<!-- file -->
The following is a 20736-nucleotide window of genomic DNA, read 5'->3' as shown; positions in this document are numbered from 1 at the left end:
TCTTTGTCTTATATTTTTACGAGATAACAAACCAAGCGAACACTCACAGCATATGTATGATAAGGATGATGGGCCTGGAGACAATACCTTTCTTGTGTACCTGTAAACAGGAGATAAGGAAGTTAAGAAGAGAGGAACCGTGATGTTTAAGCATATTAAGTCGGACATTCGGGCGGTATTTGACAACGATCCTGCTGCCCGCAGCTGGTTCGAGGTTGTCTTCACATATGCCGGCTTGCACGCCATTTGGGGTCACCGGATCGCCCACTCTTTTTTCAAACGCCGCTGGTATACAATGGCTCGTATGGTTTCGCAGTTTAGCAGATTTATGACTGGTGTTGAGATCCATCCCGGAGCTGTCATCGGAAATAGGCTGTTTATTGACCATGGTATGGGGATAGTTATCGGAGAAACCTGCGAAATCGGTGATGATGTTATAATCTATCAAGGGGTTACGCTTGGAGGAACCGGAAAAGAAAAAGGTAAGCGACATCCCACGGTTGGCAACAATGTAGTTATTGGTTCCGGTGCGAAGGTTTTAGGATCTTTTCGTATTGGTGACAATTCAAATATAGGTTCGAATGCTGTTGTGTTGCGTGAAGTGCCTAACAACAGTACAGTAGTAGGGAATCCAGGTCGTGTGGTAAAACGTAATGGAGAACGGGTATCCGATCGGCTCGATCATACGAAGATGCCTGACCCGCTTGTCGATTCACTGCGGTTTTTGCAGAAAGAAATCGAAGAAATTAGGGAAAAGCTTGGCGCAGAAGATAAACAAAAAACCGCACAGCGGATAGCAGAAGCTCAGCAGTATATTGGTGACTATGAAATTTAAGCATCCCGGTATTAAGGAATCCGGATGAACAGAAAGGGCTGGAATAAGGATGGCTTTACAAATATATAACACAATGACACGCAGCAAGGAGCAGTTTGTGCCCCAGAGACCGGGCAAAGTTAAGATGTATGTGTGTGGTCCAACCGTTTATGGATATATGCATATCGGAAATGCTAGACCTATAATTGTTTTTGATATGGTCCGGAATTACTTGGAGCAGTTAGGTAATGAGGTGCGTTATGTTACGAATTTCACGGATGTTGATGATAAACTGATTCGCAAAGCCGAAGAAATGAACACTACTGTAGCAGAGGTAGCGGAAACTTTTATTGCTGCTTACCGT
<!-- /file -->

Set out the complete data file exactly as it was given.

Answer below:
The following is a 20736-nucleotide window of genomic DNA, read 5'->3' as shown; positions in this document are numbered from 1 at the left end:
TCTTTGTCTTATATTTTTACGAGATAACAAACCAAGCGAACACTCACAGCATATGTATGATAAGGATGATGGGCCTGGAGACAATACCTTTCTTGTGTACCTGTAAACAGGAGATAAGGAAGTTAAGAAGAGAGGAACCGTGATGTTTAAGCATATTAAGTCGGACATTCGGGCGGTATTTGACAACGATCCTGCTGCCCGCAGCTGGTTCGAGGTTGTCTTCACATATGCCGGCTTGCACGCCATTTGGGGTCACCGGATCGCCCACTCTTTTTTCAAACGCCGCTGGTATACAATGGCTCGTATGGTTTCGCAGTTTAGCAGATTTATGACTGGTGTTGAGATCCATCCCGGAGCTGTCATCGGAAATAGGCTGTTTATTGACCATGGTATGGGGATAGTTATCGGAGAAACCTGCGAAATCGGTGATGATGTTATAATCTATCAAGGGGTTACGCTTGGAGGAACCGGAAAAGAAAAAGGTAAGCGACATCCCACGGTTGGCAACAATGTAGTTATTGGTTCCGGTGCGAAGGTTTTAGGATCTTTTCGTATTGGTGACAATTCAAATATAGGTTCGAATGCTGTTGTGTTGCGTGAAGTGCCTAACAACAGTACAGTAGTAGGGAATCCAGGTCGTGTGGTAAAACGTAATGGAGAACGGGTATCCGATCGGCTCGATCATACGAAGATGCCTGACCCGCTTGTCGATTCACTGCGGTTTTTGCAGAAAGAAATCGAAGAAATTAGGGAAAAGCTTGGCGCAGAAGATAAACAAAAAACCGCACAGCGGATAGCAGAAGCTCAGCAGTATATTGGTGACTATGAAATTTAAGCATCCCGGTATTAAGGAATCCGGATGAACAGAAAGGGCTGGAATAAGGATGGCTTTACAAATATATAACACAATGACACGCAGCAAGGAGCAGTTTGTGCCCCAGAGACCGGGCAAAGTTAAGATGTATGTGTGTGGTCCAACCGTTTATGGATATATGCATATCGGAAATGCTAGACCTATAATTGTTTTTGATATGGTCCGGAATTACTTGGAGCAGTTAGGTAATGAGGTGCGTTATGTTACGAATTTCACGGATGTTGATGATAAACTGATTCGCAAAGCCGAAGAAATGAACACTACTGTAGCAGAGGTAGCGGAAACTTTTATTGCTGCTTACCGT